Post- Magazine

how to be someone [A&C]

finding yourself amidst the end

Graduation looms ahead and is all too tangible for my liking. Just over five weeks away—37 days until the end, to be exact. Over the past few weeks, I’ve lost all ability to conceptualize time; I have the date marked on all my calendars, I am receiving far too many emails about applying to graduate, and my mom keeps calling to ask if I’ve picked out a dress yet. I haven’t. 

May 26 does not register as a real day in my frazzled brain. May 26 embodies the idea of leaving a place where I’ve found some of my favorite people. May 26 marks my departure from a safe world that I’ve built for myself. May 26 feels like the end. 


The end can’t be this close, can it?


I’ve never been the biggest fan of winter break. By the time December rolls around I’m always in dire need of respite, but the lengthy break between semesters always feels drawn out just a bit too long. Too long without the chaos of campus, and I start to feel trapped within the four pink walls of my childhood bedroom. Too long without distinguishing my roommates’ laughs among their cacophonous howling, and I start to feel suffocated by the hush of my hometown. It’s a tricky balance that I never really figured out over these past four years.

This January was different. It was my last intermission between semesters; the last time I impatiently awaited the arrival of spring semester, famous for its improved weather and days of sprawling out on the Green. Yet for the first time, I caught myself wanting to postpone my return to Providence.

Sitting at my favorite local coffee shop, I stared blankly at the screen in front of me: Job titles and untitled documents returned my cold gaze. Countless tabs lay out in an array that made it impossible to remember each application. During winter break, I drove there every morning, sat at my favorite window seat each day, begging myself to just start typing. Progress was minimal.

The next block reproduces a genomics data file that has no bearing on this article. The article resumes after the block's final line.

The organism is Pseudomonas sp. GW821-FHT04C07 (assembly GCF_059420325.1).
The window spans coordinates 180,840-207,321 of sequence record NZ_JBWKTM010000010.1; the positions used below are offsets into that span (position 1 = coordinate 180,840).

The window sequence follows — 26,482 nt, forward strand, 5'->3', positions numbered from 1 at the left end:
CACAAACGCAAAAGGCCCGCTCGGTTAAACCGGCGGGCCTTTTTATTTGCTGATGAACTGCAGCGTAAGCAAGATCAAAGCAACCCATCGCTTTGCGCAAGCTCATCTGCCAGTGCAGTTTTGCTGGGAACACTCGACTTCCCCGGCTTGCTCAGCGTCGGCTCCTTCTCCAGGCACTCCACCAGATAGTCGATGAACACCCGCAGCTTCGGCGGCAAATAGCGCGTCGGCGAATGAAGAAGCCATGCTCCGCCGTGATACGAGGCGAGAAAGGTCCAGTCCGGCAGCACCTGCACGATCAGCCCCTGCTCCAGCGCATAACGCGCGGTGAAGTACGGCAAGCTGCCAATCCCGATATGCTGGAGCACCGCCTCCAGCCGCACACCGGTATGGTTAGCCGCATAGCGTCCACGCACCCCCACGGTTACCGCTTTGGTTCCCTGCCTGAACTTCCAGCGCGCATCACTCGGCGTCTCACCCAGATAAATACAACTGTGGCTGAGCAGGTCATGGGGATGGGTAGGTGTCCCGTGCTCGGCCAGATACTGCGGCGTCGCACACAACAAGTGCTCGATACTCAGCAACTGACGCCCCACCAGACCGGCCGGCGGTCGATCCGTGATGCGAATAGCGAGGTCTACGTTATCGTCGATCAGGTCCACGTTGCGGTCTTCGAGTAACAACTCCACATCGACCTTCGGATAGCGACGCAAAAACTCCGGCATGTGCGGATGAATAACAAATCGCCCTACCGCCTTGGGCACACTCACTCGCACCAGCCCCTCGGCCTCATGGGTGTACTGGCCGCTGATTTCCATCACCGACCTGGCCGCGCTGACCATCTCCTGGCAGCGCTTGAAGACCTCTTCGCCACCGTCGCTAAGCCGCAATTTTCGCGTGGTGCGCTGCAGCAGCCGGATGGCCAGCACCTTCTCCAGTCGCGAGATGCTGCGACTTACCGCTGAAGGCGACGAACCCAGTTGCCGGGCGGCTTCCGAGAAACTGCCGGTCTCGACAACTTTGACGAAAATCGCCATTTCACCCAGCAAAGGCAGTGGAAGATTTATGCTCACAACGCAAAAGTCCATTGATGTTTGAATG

The reality of figuring out what I will do after graduation, what I am supposed to devote my life to, who I am supposed to be, pummeled me, and I was clueless about how to battle all of it. 

So instead of learning how to cope with my recurring existential crises, I turned to music. I snuck glances around me to make sure nobody was watching as I slowly rid my screen of applications, cover letters, and emails I had originally planned to send out days ago. In their place, Spotify asked me to retitle “My Playlist #53,” a blank screen eagerly waiting to externalize my feelings and confusion through an equally confused amalgamation of lyrics and instruments. Finally, my fingers found themselves effortlessly tapping away on my keyboard: I want to be someone!!


Bad Luck

I listened to an excessive amount of Noah Kahan during my freshman year. A taste of New England enveloped the strumming of his guitar, and I felt seen. “Just know that I’m doing everything that I can.” Blindly entering college in the midst of a pandemic, with eyes as the only recognizable features of my peers’ faces, I was so unsure of how I was supposed to integrate myself into my new life. All I could do was tell myself that I was doing whatever I could to make it work.

I still listen to a lot of Noah Kahan; I still feel like a kid from New England who is weirdly tied to their hometown, constantly convincing herself that she is doing everything that she can. Weeks before I graduate, I recognize many more faces on my walks. I roam around campus, sometimes with a destination in mind and other times without. Smiling at buildings where I’ve spent hours attempting to make sense of problem sets and at trees that I’ve accidentally hurled frisbees into, I realize that I’ve managed to make this campus my own. I see myself in the sidewalks that I’ve imprinted on, and I see myself in the people who wave at me across the street. Perhaps I did do everything that I could, and perhaps I did figure out how to find myself in my new life.